Naturally healthy, gorgeous hair enhances a woman’s natural beauty. [Blah blah blah.] Magical paraben free formulas that gently transform your hair… naturally.
Yes, this example is from the label on a bottle of shampoo. Yes, I should avoid the shampoo for plain and simple animal testing reasons. There’s no bunny on the packaging. But why have ‘naturally’ as the heading, first word and last word of the paragraph. It’s like keyword cramming on a webpage. It’s completely unnecessary.
I’m busy washing my hair, and whilst normally I’d take this time to ponder life, I’m stuck thinking about this unnatural use of ‘naturally’. This marketing lark is seeping into my brain.
When I read the back of a shampoo bottle I expect some sort of ‘flowers and fruit make your hair beautiful’. But I think shampoo copy-writers could get a bit more creative. Every bottle is the same. They float between flowers, fruit and scientific nonsense.
It’s the science that annoys me the most. If there was some interesting factual information on the back I’d be intrigued. I am at heart a scientist. However, “has a unique microcirculation action” doesn’t count as interesting science. It’s not science. It’s not interesting. I actually find it frustrating because I’m not stupid, but I don’t understand how orange flower extract can have unique microcirculation action, and I don’t understand how momentarily improving the blood flow in some tiny vessels is going to make my hair more beautiful. Even if it’s true, is it really going to have an effect at a level that’s noticeable. I imagine the temperature of the water coming out of the shower will have more of an effect on my capillaries.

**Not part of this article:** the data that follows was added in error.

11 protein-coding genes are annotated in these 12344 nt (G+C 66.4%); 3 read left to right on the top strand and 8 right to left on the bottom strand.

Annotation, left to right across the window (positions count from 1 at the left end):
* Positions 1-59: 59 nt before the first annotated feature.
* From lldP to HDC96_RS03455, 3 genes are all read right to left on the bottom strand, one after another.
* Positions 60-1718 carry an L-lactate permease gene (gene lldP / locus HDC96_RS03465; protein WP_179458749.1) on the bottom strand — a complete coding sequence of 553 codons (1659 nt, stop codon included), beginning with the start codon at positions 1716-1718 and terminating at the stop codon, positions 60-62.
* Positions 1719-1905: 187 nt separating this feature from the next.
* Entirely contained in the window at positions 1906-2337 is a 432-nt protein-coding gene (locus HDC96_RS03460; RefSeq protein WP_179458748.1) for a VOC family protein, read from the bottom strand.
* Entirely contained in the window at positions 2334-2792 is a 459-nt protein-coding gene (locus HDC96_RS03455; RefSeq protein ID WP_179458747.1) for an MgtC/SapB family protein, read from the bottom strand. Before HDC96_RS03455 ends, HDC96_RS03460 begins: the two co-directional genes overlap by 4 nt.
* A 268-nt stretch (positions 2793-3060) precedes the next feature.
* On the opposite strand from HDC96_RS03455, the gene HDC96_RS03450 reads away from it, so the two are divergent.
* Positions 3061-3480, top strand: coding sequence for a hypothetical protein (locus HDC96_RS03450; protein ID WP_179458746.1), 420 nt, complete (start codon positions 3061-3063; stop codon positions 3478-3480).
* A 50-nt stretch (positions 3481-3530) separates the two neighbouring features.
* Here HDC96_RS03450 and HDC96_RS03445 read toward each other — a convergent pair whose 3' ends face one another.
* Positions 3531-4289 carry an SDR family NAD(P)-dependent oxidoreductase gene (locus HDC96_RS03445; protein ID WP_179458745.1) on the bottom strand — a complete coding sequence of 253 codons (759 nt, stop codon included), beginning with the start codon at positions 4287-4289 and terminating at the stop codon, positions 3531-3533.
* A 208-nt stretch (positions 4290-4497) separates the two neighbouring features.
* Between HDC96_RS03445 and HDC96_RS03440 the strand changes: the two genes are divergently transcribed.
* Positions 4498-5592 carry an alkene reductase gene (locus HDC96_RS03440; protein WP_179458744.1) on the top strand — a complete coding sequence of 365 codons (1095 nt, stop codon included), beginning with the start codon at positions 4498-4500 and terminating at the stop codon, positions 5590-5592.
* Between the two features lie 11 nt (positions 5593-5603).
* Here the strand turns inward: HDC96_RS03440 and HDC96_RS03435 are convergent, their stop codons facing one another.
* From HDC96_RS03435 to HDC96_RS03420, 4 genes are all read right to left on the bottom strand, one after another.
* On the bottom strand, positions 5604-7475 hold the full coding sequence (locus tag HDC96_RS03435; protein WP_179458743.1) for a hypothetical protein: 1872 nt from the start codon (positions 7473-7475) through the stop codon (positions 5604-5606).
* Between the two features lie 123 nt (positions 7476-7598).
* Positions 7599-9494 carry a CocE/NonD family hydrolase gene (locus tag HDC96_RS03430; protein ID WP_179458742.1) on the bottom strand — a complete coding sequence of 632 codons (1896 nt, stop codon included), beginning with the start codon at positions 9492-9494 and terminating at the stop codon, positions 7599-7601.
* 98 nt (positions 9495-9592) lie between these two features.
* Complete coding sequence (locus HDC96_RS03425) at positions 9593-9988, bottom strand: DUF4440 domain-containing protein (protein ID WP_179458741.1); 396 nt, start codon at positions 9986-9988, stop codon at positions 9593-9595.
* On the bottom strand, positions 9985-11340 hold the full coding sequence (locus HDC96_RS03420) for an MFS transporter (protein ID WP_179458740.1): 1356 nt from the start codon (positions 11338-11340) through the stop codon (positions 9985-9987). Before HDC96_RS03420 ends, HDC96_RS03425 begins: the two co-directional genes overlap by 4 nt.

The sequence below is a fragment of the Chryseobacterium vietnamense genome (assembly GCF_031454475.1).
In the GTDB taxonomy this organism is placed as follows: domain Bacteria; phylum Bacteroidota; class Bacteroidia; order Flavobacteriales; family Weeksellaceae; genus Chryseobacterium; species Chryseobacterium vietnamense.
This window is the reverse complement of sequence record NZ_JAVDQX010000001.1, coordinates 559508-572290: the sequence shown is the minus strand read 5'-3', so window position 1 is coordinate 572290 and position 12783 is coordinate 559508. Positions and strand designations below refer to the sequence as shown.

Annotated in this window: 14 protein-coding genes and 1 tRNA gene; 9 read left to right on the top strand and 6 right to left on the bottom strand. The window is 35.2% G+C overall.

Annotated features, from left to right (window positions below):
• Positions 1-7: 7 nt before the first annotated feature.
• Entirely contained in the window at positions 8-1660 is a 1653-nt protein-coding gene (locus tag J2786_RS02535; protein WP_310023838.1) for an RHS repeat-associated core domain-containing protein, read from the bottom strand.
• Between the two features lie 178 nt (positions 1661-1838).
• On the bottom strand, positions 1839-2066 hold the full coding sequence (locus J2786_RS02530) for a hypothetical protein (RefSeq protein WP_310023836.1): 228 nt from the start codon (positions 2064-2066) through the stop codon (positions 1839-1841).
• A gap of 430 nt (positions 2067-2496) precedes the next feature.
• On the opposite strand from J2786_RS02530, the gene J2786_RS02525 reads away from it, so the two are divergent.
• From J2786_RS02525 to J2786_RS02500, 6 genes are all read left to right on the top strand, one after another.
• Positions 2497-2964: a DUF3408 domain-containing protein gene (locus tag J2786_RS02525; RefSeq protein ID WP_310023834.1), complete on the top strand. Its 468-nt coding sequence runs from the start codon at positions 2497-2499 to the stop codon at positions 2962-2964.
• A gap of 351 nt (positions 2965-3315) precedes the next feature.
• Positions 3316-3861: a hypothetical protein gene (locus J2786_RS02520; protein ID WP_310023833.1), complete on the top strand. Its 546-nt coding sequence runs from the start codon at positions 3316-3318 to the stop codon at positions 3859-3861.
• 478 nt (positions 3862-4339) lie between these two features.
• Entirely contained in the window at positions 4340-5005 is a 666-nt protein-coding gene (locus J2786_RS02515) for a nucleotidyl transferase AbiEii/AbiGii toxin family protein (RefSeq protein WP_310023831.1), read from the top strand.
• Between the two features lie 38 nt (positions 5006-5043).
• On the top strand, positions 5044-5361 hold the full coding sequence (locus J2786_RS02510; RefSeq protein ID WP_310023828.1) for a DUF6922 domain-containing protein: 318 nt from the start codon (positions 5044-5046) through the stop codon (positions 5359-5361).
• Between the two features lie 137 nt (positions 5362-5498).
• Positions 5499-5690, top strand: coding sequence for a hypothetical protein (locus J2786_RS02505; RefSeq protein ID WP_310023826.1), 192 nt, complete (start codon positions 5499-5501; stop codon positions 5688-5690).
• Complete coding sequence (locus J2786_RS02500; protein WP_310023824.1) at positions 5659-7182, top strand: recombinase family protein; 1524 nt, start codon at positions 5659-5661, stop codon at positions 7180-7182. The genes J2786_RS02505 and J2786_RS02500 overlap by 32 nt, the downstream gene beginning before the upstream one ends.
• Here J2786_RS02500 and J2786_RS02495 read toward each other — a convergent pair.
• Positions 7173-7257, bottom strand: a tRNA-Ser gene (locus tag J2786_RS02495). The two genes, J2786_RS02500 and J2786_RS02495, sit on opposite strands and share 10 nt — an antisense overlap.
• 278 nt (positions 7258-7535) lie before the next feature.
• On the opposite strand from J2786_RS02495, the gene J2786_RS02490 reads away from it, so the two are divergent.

Rant over. Time to breathe.